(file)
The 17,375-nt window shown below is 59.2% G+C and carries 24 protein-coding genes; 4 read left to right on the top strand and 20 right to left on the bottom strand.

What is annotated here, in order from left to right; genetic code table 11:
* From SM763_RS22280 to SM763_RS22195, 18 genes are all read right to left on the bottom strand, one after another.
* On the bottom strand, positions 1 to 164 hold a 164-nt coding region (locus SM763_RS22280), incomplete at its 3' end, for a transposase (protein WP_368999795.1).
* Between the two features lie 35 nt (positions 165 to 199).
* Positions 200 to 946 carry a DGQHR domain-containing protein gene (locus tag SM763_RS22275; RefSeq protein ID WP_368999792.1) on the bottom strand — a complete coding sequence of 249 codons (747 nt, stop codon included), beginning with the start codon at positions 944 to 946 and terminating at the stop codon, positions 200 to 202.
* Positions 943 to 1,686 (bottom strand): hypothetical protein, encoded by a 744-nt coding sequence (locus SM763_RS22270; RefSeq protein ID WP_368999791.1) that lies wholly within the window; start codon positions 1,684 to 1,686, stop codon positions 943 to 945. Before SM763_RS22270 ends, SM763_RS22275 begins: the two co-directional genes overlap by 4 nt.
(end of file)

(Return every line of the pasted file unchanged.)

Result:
The 17,375-nt window shown below is 59.2% G+C and carries 24 protein-coding genes; 4 read left to right on the top strand and 20 right to left on the bottom strand.

What is annotated here, in order from left to right; genetic code table 11:
* From SM763_RS22280 to SM763_RS22195, 18 genes are all read right to left on the bottom strand, one after another.
* On the bottom strand, positions 1 to 164 hold a 164-nt coding region (locus SM763_RS22280), incomplete at its 3' end, for a transposase (protein WP_368999795.1).
* Between the two features lie 35 nt (positions 165 to 199).
* Positions 200 to 946 carry a DGQHR domain-containing protein gene (locus tag SM763_RS22275; RefSeq protein ID WP_368999792.1) on the bottom strand — a complete coding sequence of 249 codons (747 nt, stop codon included), beginning with the start codon at positions 944 to 946 and terminating at the stop codon, positions 200 to 202.
* Positions 943 to 1,686 (bottom strand): hypothetical protein, encoded by a 744-nt coding sequence (locus SM763_RS22270; RefSeq protein ID WP_368999791.1) that lies wholly within the window; start codon positions 1,684 to 1,686, stop codon positions 943 to 945. Before SM763_RS22270 ends, SM763_RS22275 begins: the two co-directional genes overlap by 4 nt.